America Is Stuck With the Death Penalty for (At Least) a Generation

With Justice Anthony Kennedy's retirement, the national fight to abolish capital punishment will have to go local.
When the Supreme Court revived capital punishment in 1976, just four years after de facto abolishing it, the justices effectively took ownership of the American death penalty and all its outcomes. They have spent the decades since then setting its legal and constitutional parameters, supervising its general implementation, sanctioning its use in specific cases, and brushing aside concerns about its many flaws.
That unusual role in the American legal system is about to change. With Justice Anthony Kennedy’s retirement from the court this summer, the Supreme Court will lose a heterodox jurist whose willingness to cross ideological divides made him the deciding factor in many legal battles. In cases involving the Eighth Amendment’s prohibition against cruel and unusual punishment, his judgment often meant the difference between life and death for hundreds of death-row pr…

UN human rights agency, U.E., Germany regret Japan's executions of AUM members

UN flag
Cult's founder and 6 others involved in 1995 sarin gas attack in Tokyo

The Office of the U.N. High Commissioner for Human Rights expressed regret Friday over Japan's executions of AUM Shinrikyo founder Shoko Asahara and 6 other former members of the cult, calling for a national debate on the death penalty.

"We regret that 7 people were today executed in Japan," Ravina Shamdasani, spokeswoman for the U.N. human rights agency, told Kyodo News in a written statement, while extending its sympathy to the victims of crimes committed by AUM, including the 1995 sarin gas attack on the Tokyo subway system.

"Undeniably, it is crucial to deliver justice to the victims of these heinous crimes. But the death penalty only compounds injustice and is no greater deterrent than other forms of punishment," Shamdasani said.

A fervent advocate of the full abolition of the death penalty, the Geneva-based human rights promotion agency has repeatedly asked the Japanese government to establish a moratorium as a 1st step toward the final abrogation of the punishment.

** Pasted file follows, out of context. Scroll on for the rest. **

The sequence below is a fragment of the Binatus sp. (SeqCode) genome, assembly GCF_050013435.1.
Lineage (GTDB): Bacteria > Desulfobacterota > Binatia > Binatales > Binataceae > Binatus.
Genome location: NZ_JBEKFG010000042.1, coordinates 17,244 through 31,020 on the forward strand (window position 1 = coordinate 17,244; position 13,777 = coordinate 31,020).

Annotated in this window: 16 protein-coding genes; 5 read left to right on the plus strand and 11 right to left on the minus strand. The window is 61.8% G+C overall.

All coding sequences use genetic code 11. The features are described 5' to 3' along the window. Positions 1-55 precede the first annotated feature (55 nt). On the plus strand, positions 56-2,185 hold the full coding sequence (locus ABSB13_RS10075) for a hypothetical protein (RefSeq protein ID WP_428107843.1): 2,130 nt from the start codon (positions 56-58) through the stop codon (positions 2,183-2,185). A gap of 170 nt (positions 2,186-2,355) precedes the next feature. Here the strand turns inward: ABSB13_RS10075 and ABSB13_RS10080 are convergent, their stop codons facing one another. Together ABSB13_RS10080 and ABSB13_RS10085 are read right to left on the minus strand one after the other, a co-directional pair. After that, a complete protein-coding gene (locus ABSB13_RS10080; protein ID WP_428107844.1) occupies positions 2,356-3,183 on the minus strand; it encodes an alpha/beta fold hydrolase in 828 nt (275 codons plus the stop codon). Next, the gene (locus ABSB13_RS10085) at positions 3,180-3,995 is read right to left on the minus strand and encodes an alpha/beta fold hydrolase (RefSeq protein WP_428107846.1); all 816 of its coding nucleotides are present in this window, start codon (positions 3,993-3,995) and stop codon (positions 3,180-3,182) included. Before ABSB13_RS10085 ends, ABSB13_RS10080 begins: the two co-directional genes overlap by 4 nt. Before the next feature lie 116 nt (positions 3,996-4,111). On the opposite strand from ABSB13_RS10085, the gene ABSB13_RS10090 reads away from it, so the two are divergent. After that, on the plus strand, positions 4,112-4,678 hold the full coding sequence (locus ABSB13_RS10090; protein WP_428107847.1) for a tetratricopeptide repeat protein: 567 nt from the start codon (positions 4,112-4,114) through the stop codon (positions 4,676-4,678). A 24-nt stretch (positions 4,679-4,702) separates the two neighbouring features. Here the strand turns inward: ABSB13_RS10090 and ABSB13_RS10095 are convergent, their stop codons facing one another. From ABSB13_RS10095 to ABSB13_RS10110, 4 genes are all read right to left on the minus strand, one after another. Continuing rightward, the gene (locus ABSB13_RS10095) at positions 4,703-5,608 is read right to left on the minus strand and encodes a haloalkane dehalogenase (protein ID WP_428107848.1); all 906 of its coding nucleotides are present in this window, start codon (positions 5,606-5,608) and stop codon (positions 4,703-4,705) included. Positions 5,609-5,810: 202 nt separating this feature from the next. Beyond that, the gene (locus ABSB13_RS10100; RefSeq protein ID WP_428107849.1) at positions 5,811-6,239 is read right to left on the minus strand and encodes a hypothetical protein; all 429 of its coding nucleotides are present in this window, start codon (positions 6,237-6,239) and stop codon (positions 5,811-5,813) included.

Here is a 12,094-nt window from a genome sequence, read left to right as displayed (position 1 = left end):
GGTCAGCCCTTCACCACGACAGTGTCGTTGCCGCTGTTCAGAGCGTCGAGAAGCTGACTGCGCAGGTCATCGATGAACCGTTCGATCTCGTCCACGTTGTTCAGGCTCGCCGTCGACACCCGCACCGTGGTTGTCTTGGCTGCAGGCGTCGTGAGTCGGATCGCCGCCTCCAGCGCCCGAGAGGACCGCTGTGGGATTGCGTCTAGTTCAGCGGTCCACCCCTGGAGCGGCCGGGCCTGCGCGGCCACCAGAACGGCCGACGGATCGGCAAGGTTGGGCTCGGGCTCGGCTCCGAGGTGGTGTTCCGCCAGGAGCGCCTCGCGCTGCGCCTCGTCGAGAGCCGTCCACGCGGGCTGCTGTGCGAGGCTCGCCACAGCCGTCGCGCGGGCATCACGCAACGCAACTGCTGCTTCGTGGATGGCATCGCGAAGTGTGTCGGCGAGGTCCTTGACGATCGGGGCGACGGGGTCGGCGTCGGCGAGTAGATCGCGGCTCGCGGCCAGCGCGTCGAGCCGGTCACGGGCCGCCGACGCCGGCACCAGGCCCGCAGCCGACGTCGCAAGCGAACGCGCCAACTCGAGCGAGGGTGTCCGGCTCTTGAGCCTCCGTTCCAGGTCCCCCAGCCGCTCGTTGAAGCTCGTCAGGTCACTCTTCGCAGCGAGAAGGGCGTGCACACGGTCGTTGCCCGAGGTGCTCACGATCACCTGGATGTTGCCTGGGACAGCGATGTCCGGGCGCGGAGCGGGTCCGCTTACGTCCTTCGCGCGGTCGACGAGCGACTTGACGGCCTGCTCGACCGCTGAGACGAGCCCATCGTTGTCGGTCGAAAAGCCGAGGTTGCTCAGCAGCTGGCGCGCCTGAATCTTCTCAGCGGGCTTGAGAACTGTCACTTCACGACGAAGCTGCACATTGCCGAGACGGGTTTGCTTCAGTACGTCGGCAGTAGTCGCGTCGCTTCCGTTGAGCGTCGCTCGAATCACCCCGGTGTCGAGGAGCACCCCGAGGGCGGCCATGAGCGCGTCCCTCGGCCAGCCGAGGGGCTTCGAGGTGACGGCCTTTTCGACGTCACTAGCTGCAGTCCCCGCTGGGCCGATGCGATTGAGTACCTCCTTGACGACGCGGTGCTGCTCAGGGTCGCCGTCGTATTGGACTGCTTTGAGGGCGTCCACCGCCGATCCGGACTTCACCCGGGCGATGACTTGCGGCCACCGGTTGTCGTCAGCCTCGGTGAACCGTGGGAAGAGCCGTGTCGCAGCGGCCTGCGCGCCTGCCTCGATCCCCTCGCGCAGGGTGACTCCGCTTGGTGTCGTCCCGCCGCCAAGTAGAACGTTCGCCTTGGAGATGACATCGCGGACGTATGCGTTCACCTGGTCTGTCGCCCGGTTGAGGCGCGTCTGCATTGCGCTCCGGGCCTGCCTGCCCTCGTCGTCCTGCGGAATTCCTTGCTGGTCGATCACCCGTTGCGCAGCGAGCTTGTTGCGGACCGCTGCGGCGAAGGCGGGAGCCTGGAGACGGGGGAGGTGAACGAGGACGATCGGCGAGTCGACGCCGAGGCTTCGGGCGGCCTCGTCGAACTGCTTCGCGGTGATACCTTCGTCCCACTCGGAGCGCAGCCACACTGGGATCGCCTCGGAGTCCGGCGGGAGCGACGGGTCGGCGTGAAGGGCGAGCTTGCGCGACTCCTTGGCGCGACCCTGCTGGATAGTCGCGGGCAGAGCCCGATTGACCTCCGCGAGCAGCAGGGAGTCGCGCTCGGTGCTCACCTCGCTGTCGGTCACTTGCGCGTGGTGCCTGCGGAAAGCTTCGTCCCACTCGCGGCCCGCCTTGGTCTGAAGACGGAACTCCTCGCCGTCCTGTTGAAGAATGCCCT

"This is essential to be able to hold an informed national debate on the use of the punishment," Shamdasani said, calling on Japanese authorities to increase transparency on the use of the death penalty to promote discussions.

"We will follow up for more information, including on the six other (AUM) inmates on death row in relation to this case," she added.

Source: Asia Nikkei, July 6, 2017

German government says death penalty cruel

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The German government has described the death penalty as "inhumane and cruel" after Japan hanged seven members of the doomsday cult that poisoned commuters in a deadly subway attack in 1995.

The government's human rights envoy, Baerbel Kofler, called the poison gas attack on rush-hour commuters in Tokyo's subway that killed 13 people and sickened more than 6,000 a "terrible deed."

But Kofler said "despite the seriousness of this crime the German government stands by its principled rejection of the death penalty as an inhumane and cruel form of punishment" that should be abolished worldwide.

Government spokesman Steffen Seibert told reporters in Berlin on Friday that Germany wants "the unconditional abolition of the death penalty and we convey this position toward friendly states as well."

Source: The Associated Press, July 7, 2018

EU urges Japan to abolish death penalty

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The European Union and its member states have criticized Japan for the executions of the former leader of the Aum Shinrikyo cult and 6 of his former disciples.

The Delegation of the European Union to Japan and ambassadors of European nations issued a joint statement on Friday.

The statement says that the diplomats recognize this is a particularly painful and unique case for Japan and its citizens.

It also says that they convey their heartfelt sympathy, share the suffering of the victims and their families, and absolutely condemn terrorist attacks, whoever the perpetrators and for whatever reason.

However, the document says the death penalty is cruel and inhuman, and fails to act as a deterrent to crime.

It says that errors are inevitable in any legal system and are irreversible, calling on the Japanese government to adopt a moratorium on executions with a view to abolishing them.

Source: NKH, July 6, 2018

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"One is absolutely sickened, not by the crimes that the wicked have committed,
but by the punishments that the good have inflicted." -- Oscar Wilde

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